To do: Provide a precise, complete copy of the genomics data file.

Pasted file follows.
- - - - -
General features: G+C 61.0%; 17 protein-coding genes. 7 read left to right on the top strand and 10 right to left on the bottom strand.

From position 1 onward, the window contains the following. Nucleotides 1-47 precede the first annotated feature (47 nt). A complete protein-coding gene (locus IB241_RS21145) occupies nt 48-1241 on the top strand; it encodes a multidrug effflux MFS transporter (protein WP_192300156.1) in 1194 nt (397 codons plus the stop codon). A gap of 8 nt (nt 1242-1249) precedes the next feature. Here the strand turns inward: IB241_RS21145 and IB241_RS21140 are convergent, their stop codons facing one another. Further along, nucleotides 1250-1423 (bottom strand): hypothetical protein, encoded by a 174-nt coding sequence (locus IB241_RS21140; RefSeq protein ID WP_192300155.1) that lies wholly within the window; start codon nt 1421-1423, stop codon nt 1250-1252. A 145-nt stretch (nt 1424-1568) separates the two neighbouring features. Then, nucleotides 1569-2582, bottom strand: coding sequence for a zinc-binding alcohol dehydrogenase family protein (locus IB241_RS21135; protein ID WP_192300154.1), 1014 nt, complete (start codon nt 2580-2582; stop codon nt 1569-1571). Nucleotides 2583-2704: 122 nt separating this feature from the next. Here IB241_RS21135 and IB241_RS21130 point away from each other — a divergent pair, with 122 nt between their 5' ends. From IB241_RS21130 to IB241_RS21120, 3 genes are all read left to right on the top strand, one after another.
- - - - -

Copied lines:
General features: G+C 61.0%; 17 protein-coding genes. 7 read left to right on the top strand and 10 right to left on the bottom strand.

From position 1 onward, the window contains the following. Nucleotides 1-47 precede the first annotated feature (47 nt). A complete protein-coding gene (locus IB241_RS21145) occupies nt 48-1241 on the top strand; it encodes a multidrug effflux MFS transporter (protein WP_192300156.1) in 1194 nt (397 codons plus the stop codon). A gap of 8 nt (nt 1242-1249) precedes the next feature. Here the strand turns inward: IB241_RS21145 and IB241_RS21140 are convergent, their stop codons facing one another. Further along, nucleotides 1250-1423 (bottom strand): hypothetical protein, encoded by a 174-nt coding sequence (locus IB241_RS21140; RefSeq protein ID WP_192300155.1) that lies wholly within the window; start codon nt 1421-1423, stop codon nt 1250-1252. A 145-nt stretch (nt 1424-1568) separates the two neighbouring features. Then, nucleotides 1569-2582, bottom strand: coding sequence for a zinc-binding alcohol dehydrogenase family protein (locus IB241_RS21135; protein ID WP_192300154.1), 1014 nt, complete (start codon nt 2580-2582; stop codon nt 1569-1571). Nucleotides 2583-2704: 122 nt separating this feature from the next. Here IB241_RS21135 and IB241_RS21130 point away from each other — a divergent pair, with 122 nt between their 5' ends. From IB241_RS21130 to IB241_RS21120, 3 genes are all read left to right on the top strand, one after another.